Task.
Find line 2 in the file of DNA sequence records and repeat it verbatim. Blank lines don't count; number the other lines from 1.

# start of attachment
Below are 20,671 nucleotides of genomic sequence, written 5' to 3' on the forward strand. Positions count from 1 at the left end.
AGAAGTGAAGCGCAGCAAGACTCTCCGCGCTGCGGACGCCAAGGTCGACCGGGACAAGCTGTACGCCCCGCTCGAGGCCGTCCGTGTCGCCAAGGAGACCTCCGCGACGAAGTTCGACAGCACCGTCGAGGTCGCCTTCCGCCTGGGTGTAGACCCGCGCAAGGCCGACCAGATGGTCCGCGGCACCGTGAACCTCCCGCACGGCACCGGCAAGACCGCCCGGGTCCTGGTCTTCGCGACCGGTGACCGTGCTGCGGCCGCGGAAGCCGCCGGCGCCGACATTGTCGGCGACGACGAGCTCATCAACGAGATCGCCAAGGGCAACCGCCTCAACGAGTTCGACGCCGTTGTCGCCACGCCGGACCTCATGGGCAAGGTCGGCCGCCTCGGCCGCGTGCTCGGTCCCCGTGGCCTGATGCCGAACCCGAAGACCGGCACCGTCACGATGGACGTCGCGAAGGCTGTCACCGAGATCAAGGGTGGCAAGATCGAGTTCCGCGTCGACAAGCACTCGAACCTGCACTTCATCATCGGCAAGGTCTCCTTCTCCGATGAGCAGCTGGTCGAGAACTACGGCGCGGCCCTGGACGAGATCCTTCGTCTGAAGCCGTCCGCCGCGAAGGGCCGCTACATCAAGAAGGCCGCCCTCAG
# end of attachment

AGAAGTGAAGCGCAGCAAGACTCTCCGCGCTGCGGACGCCAAGGTCGACCGGGACAAGCTGTACGCCCCGCTCGAGGCCGTCCGTGTCGCCAAGGAGACCTCCGCGACGAAGTTCGACAGCACCGTCGAGGTCGCCTTCCGCCTGGGTGTAGACCCGCGCAAGGCCGACCAGATGGTCCGCGGCACCGTGAACCTCCCGCACGGCACCGGCAAGACCGCCCGGGTCCTGGTCTTCGCGACCGGTGACCGTGCTGCGGCCGCGGAAGCCGCCGGCGCCGACATTGTCGGCGACGACGAGCTCATCAACGAGATCGCCAAGGGCAACCGCCTCAACGAGTTCGACGCCGTTGTCGCCACGCCGGACCTCATGGGCAAGGTCGGCCGCCTCGGCCGCGTGCTCGGTCCCCGTGGCCTGATGCCGAACCCGAAGACCGGCACCGTCACGATGGACGTCGCGAAGGCTGTCACCGAGATCAAGGGTGGCAAGATCGAGTTCCGCGTCGACAAGCACTCGAACCTGCACTTCATCATCGGCAAGGTCTCCTTCTCCGATGAGCAGCTGGTCGAGAACTACGGCGCGGCCCTGGACGAGATCCTTCGTCTGAAGCCGTCCGCCGCGAAGGGCCGCTACATCAAGAAGGCCGCCCTCAG